Travel is the small moments that we hardly allow ourselves to notice in daily life.
It’s walking into a market in Chosica in order to find a bus to take us to San Pedro de Casta, a tiny comunidad campesina that acts as the base camp for a hike to Marcahuasi, a rock garden on top of a mountainous plateau. As we surveyed the dusty lot, an old man with about four teeth who walked up to us asking if we were headed to Marcahuasi, and when we nodded, confirmed that the bus had left some time ago.
We stood in a bit of a panic, considering there were only two buses a day. Considering my personal experience of travel (Everything works out if you let it), I shouldn’t have been surprised when I heard a man yell at another, “You’re lying! That bus just left.” After some harried discussion, we were offered a deal: 30 soles to catch us up to the bus in the man’s taxi. We were in the car faster than we could say “Si”.
After about 40 minutes on the dirt road, we eventually caught and flagged down the bus that luckily still had empty seats (in all fairness, it wasn’t truly a bus, per se – more like a large van). The three hour drive in which we more or less hung off the side of a mountain the entire time was nothing short of magical, as we made one last hairpin turn that threatened to send the entire bus careening off a cliff but instead brought into view the tiny town of San Pedro, perched on top of the mountain.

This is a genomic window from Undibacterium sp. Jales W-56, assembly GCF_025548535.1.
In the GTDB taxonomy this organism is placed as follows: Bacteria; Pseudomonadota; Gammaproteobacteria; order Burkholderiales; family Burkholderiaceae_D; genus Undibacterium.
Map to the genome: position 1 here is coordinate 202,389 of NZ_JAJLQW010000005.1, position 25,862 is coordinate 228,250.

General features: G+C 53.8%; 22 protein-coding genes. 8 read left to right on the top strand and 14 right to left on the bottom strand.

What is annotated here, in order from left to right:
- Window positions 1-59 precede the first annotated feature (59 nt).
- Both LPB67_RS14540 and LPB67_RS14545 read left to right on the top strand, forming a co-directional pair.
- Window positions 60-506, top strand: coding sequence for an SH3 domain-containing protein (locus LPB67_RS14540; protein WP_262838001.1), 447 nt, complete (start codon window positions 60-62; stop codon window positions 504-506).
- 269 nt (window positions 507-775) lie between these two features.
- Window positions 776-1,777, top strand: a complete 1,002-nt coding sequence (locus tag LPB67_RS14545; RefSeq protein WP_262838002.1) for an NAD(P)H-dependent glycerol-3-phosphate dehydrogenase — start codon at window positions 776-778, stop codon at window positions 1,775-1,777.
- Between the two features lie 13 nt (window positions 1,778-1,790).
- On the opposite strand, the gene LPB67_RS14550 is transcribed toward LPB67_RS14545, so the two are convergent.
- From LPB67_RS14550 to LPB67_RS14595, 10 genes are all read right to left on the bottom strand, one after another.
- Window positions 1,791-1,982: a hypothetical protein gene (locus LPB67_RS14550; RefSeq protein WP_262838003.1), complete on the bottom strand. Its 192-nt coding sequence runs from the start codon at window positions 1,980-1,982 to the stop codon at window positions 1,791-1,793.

Our hike and camping was everything I could have hoped for; cold nights and bright sunrises and scrambling over rocks to find peace. We made campsite buddies with a group of Peruvian university students who were on our bus there and back. We slept four people in a three-person tent that was anything but comfortable but certainly warm.
One moment that will stick with me for some time, however, occurred before we even began to struggle our way up to 4,000 meters. We were sitting in a small comedor, renting our gear and eating lunch before the hike when I heard someone mention that Che Guevara had passed through San Pedro de Casta. I quickly asked the man to clarify, and he explained that Che had left a small painting behind the municipal building. Unfortunately it was closed for the day. Even without seeing the painting, however, I was touched. I’m currently reading his book Diarios de motocicleta, or as many Spanish students will know from the movie adaption: The Motorcycle Diaries. I enjoyed just the thought that such a personaje de historia, a character of history that shapes so much of popular opinion and culture and understanding of Latin America (his face was everywhere in Nicaragua) had also stood in the centro de San Pedro and surveyed the surrounding mountains, a vista that had probably not changed at all since his visit.
We all pass through simply – in travel and in life.
Travel is a willingness to release expectations and go. To roll under the stars.*
** (borrowing from Señor Kerouac).